domenica 15 marzo 2015
Tributes to Frei Otto, winner of the 2015th Pritzker Price
Lord Peter Palumbo, Chair of the Jury of the Pritzker Architecture Prize
Time waits for no man. If anyone doubts this aphorism, the death yesterday of Frei Otto, a titan of modern architecture, a few weeks short of his 90th birthday, and a few short weeks before his receipt of the Pritzker Architecture Prize in Miami in May, represents a sad and striking example of this truism. His loss will be felt wherever the art of architecture is practiced the world over, for he was a universal citizen; whilst his influence will continue to gather momentum by those who are aware of it, and equally, by those who are not.
Frei stands for Freedom, as free and as liberating as a bird in flight, swooping and soaring in elegant and joyful arcs, unrestrained by the dogma of the past, and as compelling in its economy of line and in the improbability of its engineering as it is possible to imagine, giving the marriage of form and function the invisibility of the air we breathe, and the beauty we see in Nature.
Pritzker Architecture Prize Laureates:
Shigeru Ban, 2014 Laureate of the Pritzker Architecture Prize
Louis Kahn asked the brick, “What do you want to become, brick?”
The brick answered, “I want to become an arch.”
I think that Frei Otto was an architect who kept asking the “air” what it wanted to become.
He kept thinking about how to envelop “air” or “space” with the minimum of material and power.
He was still touching materials and drawing sketches until his last breath. His achievements, rather than just being his “works,” have become the ‘‘grammar’’ of structural design, unnoticed, and we architects are only now realizing that we unconsciously base our designs on his grammar.
I am truly indebted to Frei Otto, for sharing his deep understanding and inventions in the field of architecture.
Zaha Hadid, 2004 Laureate of the Pritzker Architecture Prize
The fluidity of Frei Otto’s work is as uplifting as it was profoundly inventive — a persuasive manifesto of nature’s logic and unity, demonstrating how architectural design and engineering can emulate nature’s morphogenesis. The more our own design research evolves, the more we learn to appreciate his pioneering works. He will continue to influence architects and engineers for generations to come.
We first met in Germany early in my career and he became a dear friend. His research and exploration of tensile structures was inspirational and enlightening, and his Pritzker Prize is very well deserved. Our joy of this news is some consolation for the loss of a great friend, architect, inventor, educator and gentleman. Our thoughts are with his family at this time.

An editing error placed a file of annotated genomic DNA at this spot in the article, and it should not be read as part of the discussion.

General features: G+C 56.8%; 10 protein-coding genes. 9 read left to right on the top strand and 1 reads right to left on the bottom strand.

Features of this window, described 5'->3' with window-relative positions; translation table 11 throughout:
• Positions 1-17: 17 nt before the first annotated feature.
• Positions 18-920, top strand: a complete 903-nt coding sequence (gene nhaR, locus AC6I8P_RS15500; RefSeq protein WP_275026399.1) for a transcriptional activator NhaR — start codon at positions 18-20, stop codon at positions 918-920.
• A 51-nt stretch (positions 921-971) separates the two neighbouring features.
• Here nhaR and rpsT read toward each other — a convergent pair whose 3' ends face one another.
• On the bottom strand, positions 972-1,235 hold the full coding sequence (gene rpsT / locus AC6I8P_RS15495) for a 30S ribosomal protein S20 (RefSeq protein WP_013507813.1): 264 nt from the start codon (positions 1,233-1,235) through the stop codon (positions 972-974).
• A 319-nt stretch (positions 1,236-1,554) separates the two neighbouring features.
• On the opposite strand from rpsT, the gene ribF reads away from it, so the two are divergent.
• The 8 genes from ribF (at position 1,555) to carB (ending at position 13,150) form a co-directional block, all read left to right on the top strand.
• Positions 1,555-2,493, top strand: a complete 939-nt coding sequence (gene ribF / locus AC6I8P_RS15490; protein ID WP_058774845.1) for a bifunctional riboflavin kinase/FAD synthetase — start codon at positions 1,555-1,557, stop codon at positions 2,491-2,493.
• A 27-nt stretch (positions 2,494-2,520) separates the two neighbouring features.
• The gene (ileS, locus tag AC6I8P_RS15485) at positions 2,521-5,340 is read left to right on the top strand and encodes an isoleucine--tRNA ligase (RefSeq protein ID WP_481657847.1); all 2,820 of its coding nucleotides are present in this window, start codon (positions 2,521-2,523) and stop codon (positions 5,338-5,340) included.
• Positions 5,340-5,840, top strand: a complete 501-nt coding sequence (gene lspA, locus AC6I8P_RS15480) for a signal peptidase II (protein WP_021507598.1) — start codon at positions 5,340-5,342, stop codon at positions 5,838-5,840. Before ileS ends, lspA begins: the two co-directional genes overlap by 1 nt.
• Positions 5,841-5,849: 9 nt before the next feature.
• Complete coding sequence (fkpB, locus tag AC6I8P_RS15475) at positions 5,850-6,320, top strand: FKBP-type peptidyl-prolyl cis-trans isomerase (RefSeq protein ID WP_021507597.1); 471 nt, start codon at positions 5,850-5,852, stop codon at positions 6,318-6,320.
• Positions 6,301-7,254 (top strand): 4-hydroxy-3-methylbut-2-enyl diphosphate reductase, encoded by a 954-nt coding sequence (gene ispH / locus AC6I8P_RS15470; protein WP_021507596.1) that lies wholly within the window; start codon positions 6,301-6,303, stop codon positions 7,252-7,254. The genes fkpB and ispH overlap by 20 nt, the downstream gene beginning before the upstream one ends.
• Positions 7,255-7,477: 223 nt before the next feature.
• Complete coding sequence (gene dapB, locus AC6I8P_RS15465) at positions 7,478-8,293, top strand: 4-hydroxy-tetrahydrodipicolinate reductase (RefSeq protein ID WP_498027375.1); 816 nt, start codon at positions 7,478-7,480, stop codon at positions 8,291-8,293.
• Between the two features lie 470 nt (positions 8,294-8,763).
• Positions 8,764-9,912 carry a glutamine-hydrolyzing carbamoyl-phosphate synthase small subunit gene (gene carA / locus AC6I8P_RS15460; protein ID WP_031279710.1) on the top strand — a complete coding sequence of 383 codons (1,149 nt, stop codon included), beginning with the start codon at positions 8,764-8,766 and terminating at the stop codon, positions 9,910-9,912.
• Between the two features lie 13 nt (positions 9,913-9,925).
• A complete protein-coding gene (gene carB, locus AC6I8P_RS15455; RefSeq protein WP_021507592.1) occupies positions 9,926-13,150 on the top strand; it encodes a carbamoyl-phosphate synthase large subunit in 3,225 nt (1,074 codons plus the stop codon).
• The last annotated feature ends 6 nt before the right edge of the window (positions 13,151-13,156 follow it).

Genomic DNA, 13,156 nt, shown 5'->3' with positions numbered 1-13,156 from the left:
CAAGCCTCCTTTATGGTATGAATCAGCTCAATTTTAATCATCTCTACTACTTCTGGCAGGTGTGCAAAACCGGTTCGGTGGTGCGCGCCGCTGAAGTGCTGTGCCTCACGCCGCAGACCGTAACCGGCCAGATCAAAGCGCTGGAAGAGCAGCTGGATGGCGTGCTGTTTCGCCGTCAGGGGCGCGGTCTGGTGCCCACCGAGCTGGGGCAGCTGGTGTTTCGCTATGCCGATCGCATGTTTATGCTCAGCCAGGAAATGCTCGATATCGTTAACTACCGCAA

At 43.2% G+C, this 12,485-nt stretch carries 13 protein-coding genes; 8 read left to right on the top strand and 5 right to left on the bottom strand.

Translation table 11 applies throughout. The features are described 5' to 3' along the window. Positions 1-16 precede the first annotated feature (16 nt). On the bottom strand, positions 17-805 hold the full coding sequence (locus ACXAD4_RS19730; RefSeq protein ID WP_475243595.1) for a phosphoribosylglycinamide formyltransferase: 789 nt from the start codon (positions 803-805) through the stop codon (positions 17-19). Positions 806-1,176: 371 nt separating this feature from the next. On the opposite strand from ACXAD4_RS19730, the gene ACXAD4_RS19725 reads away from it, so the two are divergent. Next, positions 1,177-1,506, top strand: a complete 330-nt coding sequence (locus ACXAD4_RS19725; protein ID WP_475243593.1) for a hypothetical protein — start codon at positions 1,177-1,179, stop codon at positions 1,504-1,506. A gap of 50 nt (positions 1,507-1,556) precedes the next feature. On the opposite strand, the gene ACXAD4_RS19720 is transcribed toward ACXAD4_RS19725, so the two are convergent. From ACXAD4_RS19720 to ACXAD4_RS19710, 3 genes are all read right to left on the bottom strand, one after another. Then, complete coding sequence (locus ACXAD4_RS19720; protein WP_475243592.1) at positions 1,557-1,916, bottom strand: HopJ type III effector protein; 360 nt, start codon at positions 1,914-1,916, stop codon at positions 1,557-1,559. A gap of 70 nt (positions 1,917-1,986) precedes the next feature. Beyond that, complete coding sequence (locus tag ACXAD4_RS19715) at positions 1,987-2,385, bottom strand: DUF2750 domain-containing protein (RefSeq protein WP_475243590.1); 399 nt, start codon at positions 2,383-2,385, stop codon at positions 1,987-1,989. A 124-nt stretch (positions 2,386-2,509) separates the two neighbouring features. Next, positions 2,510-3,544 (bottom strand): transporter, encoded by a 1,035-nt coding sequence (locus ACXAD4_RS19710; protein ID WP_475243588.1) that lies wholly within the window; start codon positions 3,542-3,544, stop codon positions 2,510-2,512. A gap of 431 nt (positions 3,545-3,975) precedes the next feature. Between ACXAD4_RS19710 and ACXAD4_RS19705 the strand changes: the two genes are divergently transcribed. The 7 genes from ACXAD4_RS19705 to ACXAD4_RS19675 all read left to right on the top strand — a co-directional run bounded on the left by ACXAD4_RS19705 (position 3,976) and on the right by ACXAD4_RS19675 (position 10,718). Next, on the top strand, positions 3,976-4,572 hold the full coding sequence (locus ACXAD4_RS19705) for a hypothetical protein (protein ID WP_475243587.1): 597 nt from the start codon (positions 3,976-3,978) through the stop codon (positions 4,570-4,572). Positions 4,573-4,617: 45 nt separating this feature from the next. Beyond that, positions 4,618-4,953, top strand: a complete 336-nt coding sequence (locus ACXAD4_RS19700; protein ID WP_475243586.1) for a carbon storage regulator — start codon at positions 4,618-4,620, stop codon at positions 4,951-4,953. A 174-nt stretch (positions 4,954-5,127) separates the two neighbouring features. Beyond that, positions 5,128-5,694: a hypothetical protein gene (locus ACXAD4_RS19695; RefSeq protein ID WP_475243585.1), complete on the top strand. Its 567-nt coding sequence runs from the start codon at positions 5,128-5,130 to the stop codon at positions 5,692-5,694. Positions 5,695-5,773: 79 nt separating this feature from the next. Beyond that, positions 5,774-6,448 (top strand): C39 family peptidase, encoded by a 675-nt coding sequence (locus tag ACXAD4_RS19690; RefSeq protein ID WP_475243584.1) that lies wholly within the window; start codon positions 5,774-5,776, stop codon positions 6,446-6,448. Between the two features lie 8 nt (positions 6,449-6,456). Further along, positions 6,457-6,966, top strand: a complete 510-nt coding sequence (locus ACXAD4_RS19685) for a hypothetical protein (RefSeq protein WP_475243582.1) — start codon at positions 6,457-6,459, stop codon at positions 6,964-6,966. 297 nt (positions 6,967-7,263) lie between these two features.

Frank Gehry, 1989 Laureate of the Pritzker Architecture Prize
Frei Otto forever changed the way we think about structure and building. Through his experiments in form-finding, Otto simultaneously affirmed and questioned the conventions of engineering as we knew it, and in the process showed us unprecedented solutions to age old problems — where others saw mass as the solution, he offered lightness. Like the ancients and others that came before him, he questioned the origins of our assumptions by going back to nature and figuring it out for himself. There he found systems, networks, and surfaces that exceeded all our imaginations. He found logic in complexity, and proceeded to translate the lessons he learned into efficiently realized constructions.
Otto was far ahead of his time in anticipating the issues that would confront the built landscape today: population density, transience, impermanence, energy demands, the growing scale of structures, etc. It is everyone's loss that we will not have his visionary contributions to the conversations of the day.
Thom Mayne, 2005 Laureate of the Pritzker Architecture Prize
I was both very happy to hear yesterday of Frei Otto’s Pritzker Prize recognition and profoundly saddened to learn of his passing.
For my generation of architects, Frei Otto was an altruistic revolutionary who produced works of immense intellect and beauty. His pioneering message of technology for the sake of society has become increasingly relevant as we move into this digital age.
His explorations into light, strong tensile systems were not merely technological pursuits; they were didactic of a larger social discourse of inclusion and egalitarianism.
Ultimately, under his visionary innovations, he initiated a new age of possibilities for architecture to offer intelligence, performance, hope, and optimism.
Renzo Piano, 1998 Laureates of the Pritzker Architecture Prize
Frei Otto has been one of the most seminal people on my route to architecture.
By the clear determination to work on basic shelters for human communities.
And exploring the movement of forces within the structure to make it visible.
And fighting against gravity.
He succeeded in this and he will always be in my thoughts.
Jacques Herzog & Pierre de Meuron, 2001 Laureates of the Pritzker Architecture Prize